Notes: Manny's March 1 date confirmed
Superstar slugger granted clearance to deal with family issues
FORT MYERS, Fla. -- The Red Sox confirmed on Wednesday that Manny Ramirez is dealing with a family issue and the star slugger has been granted clearance from the club to report to Spring Training on March 1.
The rest of Boston's position players underwent physicals on Wednesday, so Ramirez will be roughly one week behind schedule.
"Manny is going to be here, ready to go, March 1," said Red Sox general manager Theo Epstein. "He's got a family situation. I think the important thing, from our perspective to this point, is that when he does show up on March 1 that he's ready to go, accountable to his teammates and accountable to the organization."
Red Sox manager Terry Francona spoke to Ramirez via phone on Tuesday night and, like Epstein, expressed no issue with the left fielder's timetable.
Reliever Julian Tavarez, Ramirez's close friend, said earlier this week that the slugger would not be on hand until March 1. However, the Red Sox weren't comfortable making an announcement until they heard it directly from Ramirez.
Epstein said that he was satisfied with the communication between Ramirez's agent and the club.
"Again, I think the most important thing is accountability, starting March 1, and from then on out," said Epstein. "Manny's spring will start March 1. That's an excused absence due to family reasons."
The news that Ramirez would be on a different schedule from the rest of the players appeared to be a non-issue.
"He's got to do what he's got to do," said Sox designated hitter David Ortiz. "He's got family problems, and hopefully, everything goes well with his mom, and hopefully, he'll be ready to go after he gets here."
The Associated Press reported on Wednesday night that Ramirez was scheduled to attend a car auction in Atlantic City, N.J., on Saturday, according to the promoter of the auction.
It wasn't immediately clear if the Red Sox were aware of Ramirez's scheduled appearance at the Atlantic City Classic Cars Auction.
Louise Cunningham, who works for G. Potter King, the Berlin, N.J., car dealer promoting the auction, told The Associated Press that Ramirez was still expected at the event.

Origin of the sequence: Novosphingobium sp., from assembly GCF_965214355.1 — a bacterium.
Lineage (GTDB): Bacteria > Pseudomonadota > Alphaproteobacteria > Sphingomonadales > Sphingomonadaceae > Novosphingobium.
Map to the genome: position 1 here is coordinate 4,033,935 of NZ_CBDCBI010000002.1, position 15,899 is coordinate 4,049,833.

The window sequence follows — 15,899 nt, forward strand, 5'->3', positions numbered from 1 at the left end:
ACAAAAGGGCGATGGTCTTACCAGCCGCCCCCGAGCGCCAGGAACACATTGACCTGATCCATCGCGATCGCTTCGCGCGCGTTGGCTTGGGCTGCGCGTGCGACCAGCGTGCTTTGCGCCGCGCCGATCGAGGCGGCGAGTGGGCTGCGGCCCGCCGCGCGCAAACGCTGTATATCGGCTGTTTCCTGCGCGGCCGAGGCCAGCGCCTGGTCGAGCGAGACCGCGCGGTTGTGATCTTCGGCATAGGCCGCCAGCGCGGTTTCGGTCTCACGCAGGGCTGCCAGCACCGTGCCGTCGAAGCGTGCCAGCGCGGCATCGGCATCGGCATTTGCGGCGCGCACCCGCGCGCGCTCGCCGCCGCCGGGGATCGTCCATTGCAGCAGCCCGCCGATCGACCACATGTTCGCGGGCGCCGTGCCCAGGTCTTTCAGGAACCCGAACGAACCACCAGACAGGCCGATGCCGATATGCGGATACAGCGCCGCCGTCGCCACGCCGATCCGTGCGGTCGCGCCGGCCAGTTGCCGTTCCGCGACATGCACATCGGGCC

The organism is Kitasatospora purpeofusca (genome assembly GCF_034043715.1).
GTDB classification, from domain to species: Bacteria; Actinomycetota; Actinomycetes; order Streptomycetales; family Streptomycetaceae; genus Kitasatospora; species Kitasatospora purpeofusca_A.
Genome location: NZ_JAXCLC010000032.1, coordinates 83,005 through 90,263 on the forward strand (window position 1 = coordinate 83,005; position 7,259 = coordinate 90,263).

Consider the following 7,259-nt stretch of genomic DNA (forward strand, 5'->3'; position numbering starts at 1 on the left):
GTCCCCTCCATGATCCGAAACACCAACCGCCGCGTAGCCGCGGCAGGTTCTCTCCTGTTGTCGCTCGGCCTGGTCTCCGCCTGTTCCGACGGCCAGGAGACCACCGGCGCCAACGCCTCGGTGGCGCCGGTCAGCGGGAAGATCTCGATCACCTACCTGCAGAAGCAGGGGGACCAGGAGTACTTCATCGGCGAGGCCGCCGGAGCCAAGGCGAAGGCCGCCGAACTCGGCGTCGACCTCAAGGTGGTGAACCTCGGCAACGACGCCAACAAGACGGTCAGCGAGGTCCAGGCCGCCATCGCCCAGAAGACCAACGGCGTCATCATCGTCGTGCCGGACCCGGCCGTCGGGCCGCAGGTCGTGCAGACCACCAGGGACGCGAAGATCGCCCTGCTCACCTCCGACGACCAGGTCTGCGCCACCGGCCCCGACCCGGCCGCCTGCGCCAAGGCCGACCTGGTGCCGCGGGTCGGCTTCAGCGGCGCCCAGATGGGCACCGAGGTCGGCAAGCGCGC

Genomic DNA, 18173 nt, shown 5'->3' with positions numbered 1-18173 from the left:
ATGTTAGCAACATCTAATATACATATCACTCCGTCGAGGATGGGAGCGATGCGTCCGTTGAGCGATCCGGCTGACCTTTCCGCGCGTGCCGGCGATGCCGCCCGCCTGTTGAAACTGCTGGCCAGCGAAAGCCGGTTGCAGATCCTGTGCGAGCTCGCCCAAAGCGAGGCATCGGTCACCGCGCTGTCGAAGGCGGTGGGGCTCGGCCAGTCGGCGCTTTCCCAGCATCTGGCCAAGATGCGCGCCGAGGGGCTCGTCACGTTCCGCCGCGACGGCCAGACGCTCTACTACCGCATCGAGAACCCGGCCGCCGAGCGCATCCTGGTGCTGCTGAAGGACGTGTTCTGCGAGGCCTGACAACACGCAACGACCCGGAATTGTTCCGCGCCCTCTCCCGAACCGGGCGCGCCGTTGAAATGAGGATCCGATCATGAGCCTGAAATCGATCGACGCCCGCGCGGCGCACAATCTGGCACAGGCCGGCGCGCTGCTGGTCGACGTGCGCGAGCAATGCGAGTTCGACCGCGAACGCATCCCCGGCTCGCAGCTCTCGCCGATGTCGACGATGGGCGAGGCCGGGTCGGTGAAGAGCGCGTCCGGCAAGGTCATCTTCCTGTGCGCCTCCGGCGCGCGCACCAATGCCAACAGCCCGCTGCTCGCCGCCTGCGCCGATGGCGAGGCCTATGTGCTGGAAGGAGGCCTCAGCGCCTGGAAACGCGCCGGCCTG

"All we know, he's coming at noon on Saturday, nothing else," she said.
Ramirez is a collector of classic cars. His 1967 four-door Lincoln Continental Sedan convertible is listed in Saturday's auction as number 1747A. In parentheses on the auction list is a note: Owned by Manny Ramirez.
Epstein made no mention of the car show to reporters. Neither Epstein nor Ramirez's agent, Greg Genske, returned e-mails to The AP seeking comment.
This will mark the second year in a row that Ramirez will report to camp on March 1. A year ago, the left fielder told the club he wanted to complete his conditioning program at his South Florida home before coming to camp.
Full house: Aside from Ramirez, the Red Sox now have a full squad at camp. Physicals and conditioning drills were completed on Wednesday, and the club will have its first full-squad workout on Thursday.
Prior to the workout, Francona will have a meeting with the team, as he does every spring.
"It's exciting, isn't it? I just told [bench coach Brad Mills] before we came out here, we can actually play baseball tomorrow," said Francona. "We'll be out here tomorrow morning. We'll meet in the morning, we'll come out and take BP, we'll watch the pitchers pitch. This is an exciting time of the year for us."
Clement working toward recovery: Right-hander Matt Clement is making good progress from the extensive surgery he had on his labrum and rotator cuff in September.
"He's inside [during workouts]," said Francona. "He's on actually a very strenuous program. He's in the very highest percentile of how he's doing, according to other pitchers. A throwing program will start while we're down here in Spring Training. I don't have that exact date. He has to gain certain strength, certain mobility, and then he'll move on."
Ian Browne is a reporter for MLB.com. The Associated Press contributed to this report. This story was not subject to the approval of Major League Baseball or its clubs.